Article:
Donors become ambassadors not only for the Galleries but for the individual practitioners they support. It’s a two-way relationship: the artists are introduced to donors and their networks, and the donors follow the artists’ journeys, as allies and advocates.
UNSW Galleries doesn’t acquire commissioned work, so stimulating outside interest in featured artists is paramount.
“We are active in inviting curators and directors from public institutions to see works, and engage with the process behind the commissions. We want to help our artists find a prominent home for their projects,” says José. “And we want to underscore UNSW’s role in supporting new Australian art.”
Sydney artist Elizabeth Pulie, whose work will be exhibited from 14 January to 14 April 2022, is a stellar example of the mid-career practitioners that are the focus of Commissioners Circle support.
Says José, “Celebrated, and critically respected, but perhaps a little under the radar, Elizabeth has had a sustained career: 20-plus years. But she’s the kind of person for whom an opportunity like this is useful. Our program supporting Elizabeth puts resources behind her, profiles her work to a broader public and gives audiences a comprehensive understanding of her practice.”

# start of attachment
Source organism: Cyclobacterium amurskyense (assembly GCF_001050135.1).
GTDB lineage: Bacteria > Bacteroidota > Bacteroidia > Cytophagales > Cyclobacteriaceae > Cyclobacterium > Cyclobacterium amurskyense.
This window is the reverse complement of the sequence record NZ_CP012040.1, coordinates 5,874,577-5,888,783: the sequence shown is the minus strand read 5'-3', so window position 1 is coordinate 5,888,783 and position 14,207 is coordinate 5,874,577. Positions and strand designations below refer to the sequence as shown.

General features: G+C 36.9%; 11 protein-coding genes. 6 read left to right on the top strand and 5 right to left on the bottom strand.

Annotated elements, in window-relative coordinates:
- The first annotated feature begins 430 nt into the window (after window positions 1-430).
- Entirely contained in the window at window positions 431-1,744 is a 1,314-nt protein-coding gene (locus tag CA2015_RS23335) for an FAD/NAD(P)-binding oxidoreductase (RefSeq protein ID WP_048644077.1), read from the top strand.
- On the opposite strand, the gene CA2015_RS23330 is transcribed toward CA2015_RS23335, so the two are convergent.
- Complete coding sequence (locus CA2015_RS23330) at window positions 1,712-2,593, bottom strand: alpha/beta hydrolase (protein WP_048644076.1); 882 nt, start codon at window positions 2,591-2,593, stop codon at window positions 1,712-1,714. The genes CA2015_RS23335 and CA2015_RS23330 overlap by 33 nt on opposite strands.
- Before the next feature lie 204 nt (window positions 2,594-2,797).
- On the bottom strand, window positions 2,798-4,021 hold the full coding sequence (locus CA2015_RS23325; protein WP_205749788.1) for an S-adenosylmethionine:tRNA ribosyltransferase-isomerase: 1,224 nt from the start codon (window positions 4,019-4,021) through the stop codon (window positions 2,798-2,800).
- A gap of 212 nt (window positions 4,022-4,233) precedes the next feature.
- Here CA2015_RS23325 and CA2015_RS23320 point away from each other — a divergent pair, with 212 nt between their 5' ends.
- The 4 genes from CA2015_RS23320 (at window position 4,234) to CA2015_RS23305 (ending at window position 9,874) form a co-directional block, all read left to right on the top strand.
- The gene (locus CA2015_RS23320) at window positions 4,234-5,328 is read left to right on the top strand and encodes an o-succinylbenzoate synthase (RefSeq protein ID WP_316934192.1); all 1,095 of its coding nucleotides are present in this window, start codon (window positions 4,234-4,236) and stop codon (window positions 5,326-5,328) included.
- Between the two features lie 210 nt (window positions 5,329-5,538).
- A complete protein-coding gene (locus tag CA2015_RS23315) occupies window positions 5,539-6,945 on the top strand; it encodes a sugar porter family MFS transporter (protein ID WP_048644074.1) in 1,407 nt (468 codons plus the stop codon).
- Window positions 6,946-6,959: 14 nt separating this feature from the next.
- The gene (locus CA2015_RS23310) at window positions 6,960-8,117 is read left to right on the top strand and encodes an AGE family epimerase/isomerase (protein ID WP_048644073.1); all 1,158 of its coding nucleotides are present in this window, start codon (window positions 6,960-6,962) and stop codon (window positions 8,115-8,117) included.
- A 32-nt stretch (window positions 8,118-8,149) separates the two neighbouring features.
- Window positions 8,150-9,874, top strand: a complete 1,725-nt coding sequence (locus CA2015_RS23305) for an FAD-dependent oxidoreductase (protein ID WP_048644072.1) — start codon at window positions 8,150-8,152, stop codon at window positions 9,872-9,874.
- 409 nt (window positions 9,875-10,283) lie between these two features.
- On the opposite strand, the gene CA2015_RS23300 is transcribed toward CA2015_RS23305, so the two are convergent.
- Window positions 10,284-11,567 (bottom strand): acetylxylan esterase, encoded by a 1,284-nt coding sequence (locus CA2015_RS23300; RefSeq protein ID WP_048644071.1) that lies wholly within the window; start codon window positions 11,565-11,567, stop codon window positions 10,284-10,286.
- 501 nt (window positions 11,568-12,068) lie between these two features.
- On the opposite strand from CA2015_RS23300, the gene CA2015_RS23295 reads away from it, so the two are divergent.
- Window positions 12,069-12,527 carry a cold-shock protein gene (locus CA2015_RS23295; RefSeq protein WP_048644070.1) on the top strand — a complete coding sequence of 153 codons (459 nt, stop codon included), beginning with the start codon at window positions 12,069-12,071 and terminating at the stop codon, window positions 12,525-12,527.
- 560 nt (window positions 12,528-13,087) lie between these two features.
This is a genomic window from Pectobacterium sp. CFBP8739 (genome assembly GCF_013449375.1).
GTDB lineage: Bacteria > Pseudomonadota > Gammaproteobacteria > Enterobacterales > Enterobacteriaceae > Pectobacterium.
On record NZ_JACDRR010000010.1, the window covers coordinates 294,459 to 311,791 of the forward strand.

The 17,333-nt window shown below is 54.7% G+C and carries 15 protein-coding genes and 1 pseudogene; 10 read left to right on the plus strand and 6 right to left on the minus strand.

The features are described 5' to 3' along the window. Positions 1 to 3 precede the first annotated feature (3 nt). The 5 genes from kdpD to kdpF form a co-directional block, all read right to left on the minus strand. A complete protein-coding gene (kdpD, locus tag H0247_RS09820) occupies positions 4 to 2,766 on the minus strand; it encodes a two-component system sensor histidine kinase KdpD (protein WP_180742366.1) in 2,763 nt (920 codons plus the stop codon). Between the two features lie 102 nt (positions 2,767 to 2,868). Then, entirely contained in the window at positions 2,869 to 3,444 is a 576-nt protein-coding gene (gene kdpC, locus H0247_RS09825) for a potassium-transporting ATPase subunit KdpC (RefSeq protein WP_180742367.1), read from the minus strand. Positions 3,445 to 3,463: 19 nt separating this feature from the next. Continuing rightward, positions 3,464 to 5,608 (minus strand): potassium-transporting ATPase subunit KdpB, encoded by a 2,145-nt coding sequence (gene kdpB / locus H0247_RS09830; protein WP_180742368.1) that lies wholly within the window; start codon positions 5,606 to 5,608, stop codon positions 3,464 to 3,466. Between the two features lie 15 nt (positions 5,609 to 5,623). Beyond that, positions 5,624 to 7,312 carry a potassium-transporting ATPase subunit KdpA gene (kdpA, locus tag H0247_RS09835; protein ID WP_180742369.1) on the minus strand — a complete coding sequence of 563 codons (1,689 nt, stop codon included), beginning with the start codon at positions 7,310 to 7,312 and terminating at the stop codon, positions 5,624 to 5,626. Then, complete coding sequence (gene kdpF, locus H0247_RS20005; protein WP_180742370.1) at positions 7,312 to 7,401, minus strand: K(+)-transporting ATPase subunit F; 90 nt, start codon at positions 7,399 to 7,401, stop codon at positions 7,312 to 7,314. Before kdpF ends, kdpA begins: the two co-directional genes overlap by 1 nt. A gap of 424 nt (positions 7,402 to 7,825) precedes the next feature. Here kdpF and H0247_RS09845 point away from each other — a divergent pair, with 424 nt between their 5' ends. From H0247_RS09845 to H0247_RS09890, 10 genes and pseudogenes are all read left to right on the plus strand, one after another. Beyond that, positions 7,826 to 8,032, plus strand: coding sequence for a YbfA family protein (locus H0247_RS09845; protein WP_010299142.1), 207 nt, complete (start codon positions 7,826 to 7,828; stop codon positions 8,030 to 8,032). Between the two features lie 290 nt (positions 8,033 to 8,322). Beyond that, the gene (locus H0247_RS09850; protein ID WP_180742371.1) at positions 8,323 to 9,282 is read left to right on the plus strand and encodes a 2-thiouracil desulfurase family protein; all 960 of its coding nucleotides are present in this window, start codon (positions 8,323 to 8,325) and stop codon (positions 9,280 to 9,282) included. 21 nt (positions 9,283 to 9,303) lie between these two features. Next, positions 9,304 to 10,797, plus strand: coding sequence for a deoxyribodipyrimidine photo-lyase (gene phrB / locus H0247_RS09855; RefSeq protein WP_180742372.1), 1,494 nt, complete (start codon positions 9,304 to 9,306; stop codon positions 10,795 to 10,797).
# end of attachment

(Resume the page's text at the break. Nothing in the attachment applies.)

Elizabeth Pulie’s art incorporates painting, weaving and research, with her interest in techniques such as collage and embroidery reflecting a personal, critical intrigue with 1970s craft applications. The upcoming commission will spearhead a career survey curated by James Gatt. It’s a chance for the artist to showcase new directions in her practice alongside key examples of her work to date with loans brought together from collections around Australia.